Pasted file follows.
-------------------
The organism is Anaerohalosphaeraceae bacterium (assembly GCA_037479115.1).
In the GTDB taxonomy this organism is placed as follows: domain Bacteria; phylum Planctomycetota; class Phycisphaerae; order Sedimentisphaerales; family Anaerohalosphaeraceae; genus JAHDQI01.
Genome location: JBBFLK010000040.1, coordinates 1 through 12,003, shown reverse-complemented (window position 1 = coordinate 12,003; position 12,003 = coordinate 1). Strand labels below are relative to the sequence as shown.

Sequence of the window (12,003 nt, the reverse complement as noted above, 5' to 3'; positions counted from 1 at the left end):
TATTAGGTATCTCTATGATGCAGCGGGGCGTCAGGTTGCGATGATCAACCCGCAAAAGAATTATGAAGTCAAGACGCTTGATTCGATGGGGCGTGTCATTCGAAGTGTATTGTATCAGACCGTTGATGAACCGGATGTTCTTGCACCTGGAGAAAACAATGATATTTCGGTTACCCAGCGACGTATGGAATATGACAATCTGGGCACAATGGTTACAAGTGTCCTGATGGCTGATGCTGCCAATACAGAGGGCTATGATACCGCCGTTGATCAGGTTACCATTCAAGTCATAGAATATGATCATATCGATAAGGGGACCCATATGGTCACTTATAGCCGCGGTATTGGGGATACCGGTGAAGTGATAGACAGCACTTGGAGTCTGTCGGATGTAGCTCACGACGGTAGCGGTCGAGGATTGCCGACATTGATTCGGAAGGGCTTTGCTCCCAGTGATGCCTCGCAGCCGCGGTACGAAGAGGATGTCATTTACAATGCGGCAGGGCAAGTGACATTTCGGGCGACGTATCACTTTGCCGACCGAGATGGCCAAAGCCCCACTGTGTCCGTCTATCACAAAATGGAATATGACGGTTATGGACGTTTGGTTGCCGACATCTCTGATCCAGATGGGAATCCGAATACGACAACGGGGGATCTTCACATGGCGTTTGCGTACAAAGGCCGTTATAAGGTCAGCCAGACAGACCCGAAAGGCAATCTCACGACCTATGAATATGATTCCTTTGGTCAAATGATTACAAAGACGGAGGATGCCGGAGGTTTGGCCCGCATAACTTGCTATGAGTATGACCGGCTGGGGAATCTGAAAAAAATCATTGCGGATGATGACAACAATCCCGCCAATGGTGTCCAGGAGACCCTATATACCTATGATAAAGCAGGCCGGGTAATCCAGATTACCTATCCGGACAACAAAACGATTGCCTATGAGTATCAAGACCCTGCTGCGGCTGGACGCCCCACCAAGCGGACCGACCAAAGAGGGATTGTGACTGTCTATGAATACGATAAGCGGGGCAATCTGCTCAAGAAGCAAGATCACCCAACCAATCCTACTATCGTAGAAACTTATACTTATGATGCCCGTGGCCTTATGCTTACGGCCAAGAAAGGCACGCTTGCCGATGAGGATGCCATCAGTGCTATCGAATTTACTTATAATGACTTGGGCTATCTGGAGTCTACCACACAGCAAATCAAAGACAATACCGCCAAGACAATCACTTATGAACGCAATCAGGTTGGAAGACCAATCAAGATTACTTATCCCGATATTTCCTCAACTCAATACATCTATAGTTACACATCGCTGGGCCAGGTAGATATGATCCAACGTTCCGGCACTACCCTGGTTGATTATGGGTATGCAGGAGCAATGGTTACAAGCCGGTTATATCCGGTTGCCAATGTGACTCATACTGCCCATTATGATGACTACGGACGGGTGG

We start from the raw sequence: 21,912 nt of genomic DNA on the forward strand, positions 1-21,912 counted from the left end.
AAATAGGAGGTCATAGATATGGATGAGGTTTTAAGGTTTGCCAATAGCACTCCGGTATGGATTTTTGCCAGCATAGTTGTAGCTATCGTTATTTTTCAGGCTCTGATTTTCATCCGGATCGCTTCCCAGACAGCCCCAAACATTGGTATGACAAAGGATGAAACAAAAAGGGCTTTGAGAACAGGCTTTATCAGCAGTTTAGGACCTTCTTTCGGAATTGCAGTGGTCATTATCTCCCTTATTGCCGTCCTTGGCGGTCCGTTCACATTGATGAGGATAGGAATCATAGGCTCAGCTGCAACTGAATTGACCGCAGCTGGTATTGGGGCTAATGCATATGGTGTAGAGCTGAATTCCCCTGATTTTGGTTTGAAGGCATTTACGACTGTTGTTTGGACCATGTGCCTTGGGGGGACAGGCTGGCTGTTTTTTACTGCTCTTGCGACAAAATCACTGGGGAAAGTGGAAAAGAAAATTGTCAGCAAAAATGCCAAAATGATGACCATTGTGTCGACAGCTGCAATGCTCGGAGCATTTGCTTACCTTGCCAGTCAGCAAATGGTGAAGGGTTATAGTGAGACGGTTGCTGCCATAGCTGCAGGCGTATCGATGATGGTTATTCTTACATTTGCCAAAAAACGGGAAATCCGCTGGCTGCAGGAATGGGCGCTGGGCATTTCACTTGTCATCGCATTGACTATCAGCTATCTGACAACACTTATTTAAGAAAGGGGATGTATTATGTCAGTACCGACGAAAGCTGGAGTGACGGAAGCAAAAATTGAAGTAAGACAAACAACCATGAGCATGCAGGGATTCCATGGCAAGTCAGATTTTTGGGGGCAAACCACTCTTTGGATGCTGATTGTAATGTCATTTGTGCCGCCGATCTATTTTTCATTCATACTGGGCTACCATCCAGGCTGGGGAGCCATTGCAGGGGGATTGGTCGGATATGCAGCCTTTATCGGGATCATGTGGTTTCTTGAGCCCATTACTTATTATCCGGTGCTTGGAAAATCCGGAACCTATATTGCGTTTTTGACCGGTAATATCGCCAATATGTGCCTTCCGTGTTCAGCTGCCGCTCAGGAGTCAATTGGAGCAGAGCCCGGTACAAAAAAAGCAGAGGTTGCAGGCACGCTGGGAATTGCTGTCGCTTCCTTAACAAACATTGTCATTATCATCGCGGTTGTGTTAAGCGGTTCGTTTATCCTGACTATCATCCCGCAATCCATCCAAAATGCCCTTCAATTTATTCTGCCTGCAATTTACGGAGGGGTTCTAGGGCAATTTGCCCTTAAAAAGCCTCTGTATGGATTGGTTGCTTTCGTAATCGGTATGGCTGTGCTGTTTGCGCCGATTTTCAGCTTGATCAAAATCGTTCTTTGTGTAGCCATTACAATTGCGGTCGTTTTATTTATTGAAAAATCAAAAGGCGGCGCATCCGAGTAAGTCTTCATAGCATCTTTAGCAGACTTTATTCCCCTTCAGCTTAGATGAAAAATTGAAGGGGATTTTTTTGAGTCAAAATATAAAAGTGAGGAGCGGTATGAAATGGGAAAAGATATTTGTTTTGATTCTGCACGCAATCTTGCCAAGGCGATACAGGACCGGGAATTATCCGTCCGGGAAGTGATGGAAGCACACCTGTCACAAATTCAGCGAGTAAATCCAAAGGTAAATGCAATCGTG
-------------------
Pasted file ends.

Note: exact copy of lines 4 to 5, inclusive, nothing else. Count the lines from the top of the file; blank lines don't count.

Sequence of the window (12,003 nt, the reverse complement as noted above, 5' to 3'; positions counted from 1 at the left end):
TATTAGGTATCTCTATGATGCAGCGGGGCGTCAGGTTGCGATGATCAACCCGCAAAAGAATTATGAAGTCAAGACGCTTGATTCGATGGGGCGTGTCATTCGAAGTGTATTGTATCAGACCGTTGATGAACCGGATGTTCTTGCACCTGGAGAAAACAATGATATTTCGGTTACCCAGCGACGTATGGAATATGACAATCTGGGCACAATGGTTACAAGTGTCCTGATGGCTGATGCTGCCAATACAGAGGGCTATGATACCGCCGTTGATCAGGTTACCATTCAAGTCATAGAATATGATCATATCGATAAGGGGACCCATATGGTCACTTATAGCCGCGGTATTGGGGATACCGGTGAAGTGATAGACAGCACTTGGAGTCTGTCGGATGTAGCTCACGACGGTAGCGGTCGAGGATTGCCGACATTGATTCGGAAGGGCTTTGCTCCCAGTGATGCCTCGCAGCCGCGGTACGAAGAGGATGTCATTTACAATGCGGCAGGGCAAGTGACATTTCGGGCGACGTATCACTTTGCCGACCGAGATGGCCAAAGCCCCACTGTGTCCGTCTATCACAAAATGGAATATGACGGTTATGGACGTTTGGTTGCCGACATCTCTGATCCAGATGGGAATCCGAATACGACAACGGGGGATCTTCACATGGCGTTTGCGTACAAAGGCCGTTATAAGGTCAGCCAGACAGACCCGAAAGGCAATCTCACGACCTATGAATATGATTCCTTTGGTCAAATGATTACAAAGACGGAGGATGCCGGAGGTTTGGCCCGCATAACTTGCTATGAGTATGACCGGCTGGGGAATCTGAAAAAAATCATTGCGGATGATGACAACAATCCCGCCAATGGTGTCCAGGAGACCCTATATACCTATGATAAAGCAGGCCGGGTAATCCAGATTACCTATCCGGACAACAAAACGATTGCCTATGAGTATCAAGACCCTGCTGCGGCTGGACGCCCCACCAAGCGGACCGACCAAAGAGGGATTGTGACTGTCTATGAATACGATAAGCGGGGCAATCTGCTCAAGAAGCAAGATCACCCAACCAATCCTACTATCGTAGAAACTTATACTTATGATGCCCGTGGCCTTATGCTTACGGCCAAGAAAGGCACGCTTGCCGATGAGGATGCCATCAGTGCTATCGAATTTACTTATAATGACTTGGGCTATCTGGAGTCTACCACACAGCAAATCAAAGACAATACCGCCAAGACAATCACTTATGAACGCAATCAGGTTGGAAGACCAATCAAGATTACTTATCCCGATATTTCCTCAACTCAATACATCTATAGTTACACATCGCTGGGCCAGGTAGATATGATCCAACGTTCCGGCACTACCCTGGTTGATTATGGGTATGCAGGAGCAATGGTTACAAGCCGGTTATATCCGGTTGCCAATGTGACTCATACTGCCCATTATGATGACTACGGACGGGTGG